Meanwhile, some of the heavier appetizers were as intriguing as the entrees. Good thing I had friends there to share the eggplant rolatini, because I could've easily gobbled it up by myself. Made with thinly sliced eggplant, a light tomato sauce, and layers of mozzarella, ricotta, and pecorino, it looked like a heap of lasagna, and had the same gooey appeal. Even better was the mozzarella carozza, a mouthwatering study in yin and yang. It was two mozzarella-filled sandwiches dipped in egg and sautéed until the cheese melted, then bathed in a heady white wine and lemon sauce with capers, anchovies, and onions. I loved the flavor dynamic, a mingling of creaminess and acidity in every bite.

The delicately fried artichoke hearts, filled with mascarpone and served with a light cream reduction, relied on a similar kind of contrast, although it was much, much more subtle. So subtle, in fact, that a sip of red wine was enough to throw off the balance. I had to take another bite of focaccia to reset my palate before having any more. On the other hand, the sautéed rapini with civilate — pork sausage made with cheese and parsley — was robust enough to withstand a few slurps of pinot nero.

You should've seen the grin on my friend's face when the waiter brought his cavatelli with Sunday gravy. He was in heaven. And no wonder — the dish came with sausage and a meatball. The long, skinny curls of pasta were perfectly al dente, smothered in a slightly sweet tomato sauce. Spaghetti and "Joe's famous meatballs" got a similar response from my sweetie, who is always game for a nice plate of pasta. On its own, the straightforward tomato sauce didn't blow me away, but the moist meatballs were great, with an interesting blend of pork and veal. Two huge ones, as big as racquetballs, made the dish worthwhile.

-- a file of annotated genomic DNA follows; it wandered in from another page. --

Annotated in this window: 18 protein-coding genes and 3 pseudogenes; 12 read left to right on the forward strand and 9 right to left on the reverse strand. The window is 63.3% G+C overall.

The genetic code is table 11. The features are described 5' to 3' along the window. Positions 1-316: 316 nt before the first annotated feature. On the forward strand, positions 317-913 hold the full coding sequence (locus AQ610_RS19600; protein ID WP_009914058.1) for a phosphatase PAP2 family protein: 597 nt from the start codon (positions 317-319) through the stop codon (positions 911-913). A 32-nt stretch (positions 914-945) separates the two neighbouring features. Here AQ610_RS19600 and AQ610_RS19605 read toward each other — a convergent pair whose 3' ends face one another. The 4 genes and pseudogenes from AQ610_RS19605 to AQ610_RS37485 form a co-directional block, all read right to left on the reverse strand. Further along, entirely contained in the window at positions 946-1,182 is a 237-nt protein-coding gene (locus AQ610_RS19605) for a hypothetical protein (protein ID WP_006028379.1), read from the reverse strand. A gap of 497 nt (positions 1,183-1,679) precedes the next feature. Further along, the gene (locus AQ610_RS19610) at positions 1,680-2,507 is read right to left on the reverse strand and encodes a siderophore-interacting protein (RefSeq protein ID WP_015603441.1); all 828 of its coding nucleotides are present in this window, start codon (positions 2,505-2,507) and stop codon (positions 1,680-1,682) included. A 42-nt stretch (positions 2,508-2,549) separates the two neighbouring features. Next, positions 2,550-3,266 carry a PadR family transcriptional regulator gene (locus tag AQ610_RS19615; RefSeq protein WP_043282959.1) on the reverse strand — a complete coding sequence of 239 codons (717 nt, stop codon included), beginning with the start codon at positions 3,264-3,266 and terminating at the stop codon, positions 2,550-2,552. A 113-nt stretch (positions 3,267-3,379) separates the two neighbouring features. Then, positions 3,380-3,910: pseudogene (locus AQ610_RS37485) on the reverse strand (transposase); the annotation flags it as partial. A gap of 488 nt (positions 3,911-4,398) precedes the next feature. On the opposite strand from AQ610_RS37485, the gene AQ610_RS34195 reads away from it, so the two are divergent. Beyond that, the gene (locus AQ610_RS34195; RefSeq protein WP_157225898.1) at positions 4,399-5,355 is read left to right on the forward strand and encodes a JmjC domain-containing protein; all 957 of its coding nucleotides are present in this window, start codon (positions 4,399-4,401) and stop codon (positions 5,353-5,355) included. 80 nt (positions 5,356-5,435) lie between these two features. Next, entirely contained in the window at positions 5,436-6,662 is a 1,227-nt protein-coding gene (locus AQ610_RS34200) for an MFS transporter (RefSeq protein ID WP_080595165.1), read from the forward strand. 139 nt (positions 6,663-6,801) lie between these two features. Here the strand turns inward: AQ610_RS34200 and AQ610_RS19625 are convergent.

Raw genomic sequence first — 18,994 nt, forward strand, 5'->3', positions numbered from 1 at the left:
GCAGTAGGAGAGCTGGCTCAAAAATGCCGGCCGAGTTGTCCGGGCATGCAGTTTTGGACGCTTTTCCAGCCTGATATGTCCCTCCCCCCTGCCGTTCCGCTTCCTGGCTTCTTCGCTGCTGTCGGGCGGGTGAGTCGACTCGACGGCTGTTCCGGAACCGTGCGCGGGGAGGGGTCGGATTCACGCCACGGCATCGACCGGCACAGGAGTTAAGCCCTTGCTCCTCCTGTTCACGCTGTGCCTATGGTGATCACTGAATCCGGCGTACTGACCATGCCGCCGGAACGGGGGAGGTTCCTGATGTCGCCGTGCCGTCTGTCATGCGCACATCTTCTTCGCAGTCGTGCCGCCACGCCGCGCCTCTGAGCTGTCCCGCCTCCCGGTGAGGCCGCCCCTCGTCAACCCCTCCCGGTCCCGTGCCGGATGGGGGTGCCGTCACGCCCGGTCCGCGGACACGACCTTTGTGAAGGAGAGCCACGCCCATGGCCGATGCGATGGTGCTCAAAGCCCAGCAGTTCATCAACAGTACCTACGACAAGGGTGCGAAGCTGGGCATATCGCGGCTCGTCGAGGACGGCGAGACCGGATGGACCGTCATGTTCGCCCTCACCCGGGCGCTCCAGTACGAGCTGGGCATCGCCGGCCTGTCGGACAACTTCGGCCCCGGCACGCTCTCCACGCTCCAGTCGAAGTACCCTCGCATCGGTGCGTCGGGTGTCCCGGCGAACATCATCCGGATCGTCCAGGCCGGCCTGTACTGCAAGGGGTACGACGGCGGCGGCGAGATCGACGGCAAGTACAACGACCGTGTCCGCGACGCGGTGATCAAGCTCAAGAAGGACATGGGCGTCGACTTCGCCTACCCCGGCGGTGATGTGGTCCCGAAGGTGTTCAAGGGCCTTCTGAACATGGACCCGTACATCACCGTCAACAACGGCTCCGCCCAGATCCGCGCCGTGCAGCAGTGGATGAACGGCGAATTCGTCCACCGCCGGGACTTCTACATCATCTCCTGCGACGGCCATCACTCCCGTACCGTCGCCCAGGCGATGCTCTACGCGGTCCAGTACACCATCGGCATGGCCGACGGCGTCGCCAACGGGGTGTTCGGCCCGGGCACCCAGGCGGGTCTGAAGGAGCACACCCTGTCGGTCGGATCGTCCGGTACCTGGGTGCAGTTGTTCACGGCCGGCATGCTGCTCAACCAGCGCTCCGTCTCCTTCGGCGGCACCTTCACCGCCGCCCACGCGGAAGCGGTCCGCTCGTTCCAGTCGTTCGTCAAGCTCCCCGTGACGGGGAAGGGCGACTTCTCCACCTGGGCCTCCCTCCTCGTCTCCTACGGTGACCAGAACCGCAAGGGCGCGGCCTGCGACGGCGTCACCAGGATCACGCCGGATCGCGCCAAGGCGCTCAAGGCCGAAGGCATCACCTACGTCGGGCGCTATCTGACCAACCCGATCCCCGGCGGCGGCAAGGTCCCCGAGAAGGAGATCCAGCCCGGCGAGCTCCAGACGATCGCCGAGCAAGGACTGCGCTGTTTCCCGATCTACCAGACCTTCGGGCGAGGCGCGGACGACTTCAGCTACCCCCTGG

I ended up eating a lot of meaty dishes. Fat rigatoni were blanketed in beefy Bolognese sauce made with tomatoes, Porcini mushrooms, and Chianti. Lasagna was thick with layers of pasta, cheese, and sausage-studded sauce. Sweet Italian sausage, grilled with sweet red peppers and onions, was served with a side of spaghetti. And veal saltimbocca alla Romana — a thin cutlet pounded with prosciutto — was melt-in-your-mouth tender, topped with mushrooms in marsala sauce and served on a mound of sautéed escarole.

But Aiello's had more than just carnivorous delights. The orechiette fagioli, chewy rounds of pasta with escarole and cannellini beans, was deceptively kicky. It looked like a mild-mannered dish, but some punchy hot pepper and roasted garlic gave it character. And the gnocchi pesto, attractively garnished with pine nuts, shaved Parmesan, and a couple of bright green basil leaves, was so good that it broke my heart a little bit when I couldn't clean my plate. The soft orbs of potato pasta practically dissolved in my mouth, and the sauce was equally ethereal, with fragrant pesto incorporated into velvety cream.

Aiello's desserts were classic, the kind of decadent Italian treats that go best with a shot of espresso. (Mine was served with a twist of lemon rind — a nice old-school touch.) Gelato from Berto's was agreeable, as was the chocolate pyramid, a potent piece of mini-architecture filled with chocolate mousse. I also liked the housemade Italian cheesecake, made with ricotta. It was much lighter than traditional New York cheesecake, which came as a relief after such a big dinner. In the end, the unassuming cannoli hit the right note, with smooth, lightly sweet cream inside a crisp pastry shell.